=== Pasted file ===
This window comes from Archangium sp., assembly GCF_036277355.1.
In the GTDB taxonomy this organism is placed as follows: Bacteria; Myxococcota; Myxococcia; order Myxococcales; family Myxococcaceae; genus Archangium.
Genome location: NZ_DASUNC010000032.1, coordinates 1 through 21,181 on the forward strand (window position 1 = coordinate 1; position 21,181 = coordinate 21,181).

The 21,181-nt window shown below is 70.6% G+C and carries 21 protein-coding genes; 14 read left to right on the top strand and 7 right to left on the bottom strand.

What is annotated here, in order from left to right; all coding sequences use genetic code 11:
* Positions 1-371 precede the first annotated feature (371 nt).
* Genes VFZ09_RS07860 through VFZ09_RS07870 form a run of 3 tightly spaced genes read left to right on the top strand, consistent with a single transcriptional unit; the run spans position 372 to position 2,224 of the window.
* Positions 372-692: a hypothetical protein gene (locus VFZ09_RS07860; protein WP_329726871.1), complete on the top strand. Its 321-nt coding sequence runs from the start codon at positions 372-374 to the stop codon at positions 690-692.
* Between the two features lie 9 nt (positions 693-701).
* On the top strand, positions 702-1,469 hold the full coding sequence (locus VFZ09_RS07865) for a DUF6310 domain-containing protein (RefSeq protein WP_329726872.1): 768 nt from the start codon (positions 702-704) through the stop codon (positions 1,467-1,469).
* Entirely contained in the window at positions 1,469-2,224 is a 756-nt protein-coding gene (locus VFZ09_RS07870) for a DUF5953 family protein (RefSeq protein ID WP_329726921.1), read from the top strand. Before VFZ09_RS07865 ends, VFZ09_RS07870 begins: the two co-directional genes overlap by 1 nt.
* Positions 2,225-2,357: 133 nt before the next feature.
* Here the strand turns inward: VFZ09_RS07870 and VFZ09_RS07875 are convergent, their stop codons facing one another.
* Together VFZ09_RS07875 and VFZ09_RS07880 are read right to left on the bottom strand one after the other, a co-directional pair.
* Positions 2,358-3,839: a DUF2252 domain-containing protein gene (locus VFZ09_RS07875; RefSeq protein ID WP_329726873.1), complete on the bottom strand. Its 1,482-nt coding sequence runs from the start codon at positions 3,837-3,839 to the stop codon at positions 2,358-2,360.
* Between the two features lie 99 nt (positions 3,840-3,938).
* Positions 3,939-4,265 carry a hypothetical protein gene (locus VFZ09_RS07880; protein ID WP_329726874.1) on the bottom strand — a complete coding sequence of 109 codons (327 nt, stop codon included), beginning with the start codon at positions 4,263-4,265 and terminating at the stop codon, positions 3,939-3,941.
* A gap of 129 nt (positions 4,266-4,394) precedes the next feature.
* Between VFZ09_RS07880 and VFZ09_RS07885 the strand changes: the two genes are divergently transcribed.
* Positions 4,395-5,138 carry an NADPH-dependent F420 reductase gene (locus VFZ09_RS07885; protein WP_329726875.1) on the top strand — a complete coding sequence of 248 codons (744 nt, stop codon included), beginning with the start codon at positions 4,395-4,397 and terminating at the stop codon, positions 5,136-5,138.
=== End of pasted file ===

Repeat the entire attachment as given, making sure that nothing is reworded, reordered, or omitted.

This window comes from Archangium sp., assembly GCF_036277355.1.
In the GTDB taxonomy this organism is placed as follows: Bacteria; Myxococcota; Myxococcia; order Myxococcales; family Myxococcaceae; genus Archangium.
Genome location: NZ_DASUNC010000032.1, coordinates 1 through 21,181 on the forward strand (window position 1 = coordinate 1; position 21,181 = coordinate 21,181).

The 21,181-nt window shown below is 70.6% G+C and carries 21 protein-coding genes; 14 read left to right on the top strand and 7 right to left on the bottom strand.

What is annotated here, in order from left to right; all coding sequences use genetic code 11:
* Positions 1-371 precede the first annotated feature (371 nt).
* Genes VFZ09_RS07860 through VFZ09_RS07870 form a run of 3 tightly spaced genes read left to right on the top strand, consistent with a single transcriptional unit; the run spans position 372 to position 2,224 of the window.
* Positions 372-692: a hypothetical protein gene (locus VFZ09_RS07860; protein WP_329726871.1), complete on the top strand. Its 321-nt coding sequence runs from the start codon at positions 372-374 to the stop codon at positions 690-692.
* Between the two features lie 9 nt (positions 693-701).
* On the top strand, positions 702-1,469 hold the full coding sequence (locus VFZ09_RS07865) for a DUF6310 domain-containing protein (RefSeq protein WP_329726872.1): 768 nt from the start codon (positions 702-704) through the stop codon (positions 1,467-1,469).
* Entirely contained in the window at positions 1,469-2,224 is a 756-nt protein-coding gene (locus VFZ09_RS07870) for a DUF5953 family protein (RefSeq protein ID WP_329726921.1), read from the top strand. Before VFZ09_RS07865 ends, VFZ09_RS07870 begins: the two co-directional genes overlap by 1 nt.
* Positions 2,225-2,357: 133 nt before the next feature.
* Here the strand turns inward: VFZ09_RS07870 and VFZ09_RS07875 are convergent, their stop codons facing one another.
* Together VFZ09_RS07875 and VFZ09_RS07880 are read right to left on the bottom strand one after the other, a co-directional pair.
* Positions 2,358-3,839: a DUF2252 domain-containing protein gene (locus VFZ09_RS07875; RefSeq protein ID WP_329726873.1), complete on the bottom strand. Its 1,482-nt coding sequence runs from the start codon at positions 3,837-3,839 to the stop codon at positions 2,358-2,360.
* Between the two features lie 99 nt (positions 3,840-3,938).
* Positions 3,939-4,265 carry a hypothetical protein gene (locus VFZ09_RS07880; protein ID WP_329726874.1) on the bottom strand — a complete coding sequence of 109 codons (327 nt, stop codon included), beginning with the start codon at positions 4,263-4,265 and terminating at the stop codon, positions 3,939-3,941.
* A gap of 129 nt (positions 4,266-4,394) precedes the next feature.
* Between VFZ09_RS07880 and VFZ09_RS07885 the strand changes: the two genes are divergently transcribed.
* Positions 4,395-5,138 carry an NADPH-dependent F420 reductase gene (locus VFZ09_RS07885; protein WP_329726875.1) on the top strand — a complete coding sequence of 248 codons (744 nt, stop codon included), beginning with the start codon at positions 4,395-4,397 and terminating at the stop codon, positions 5,136-5,138.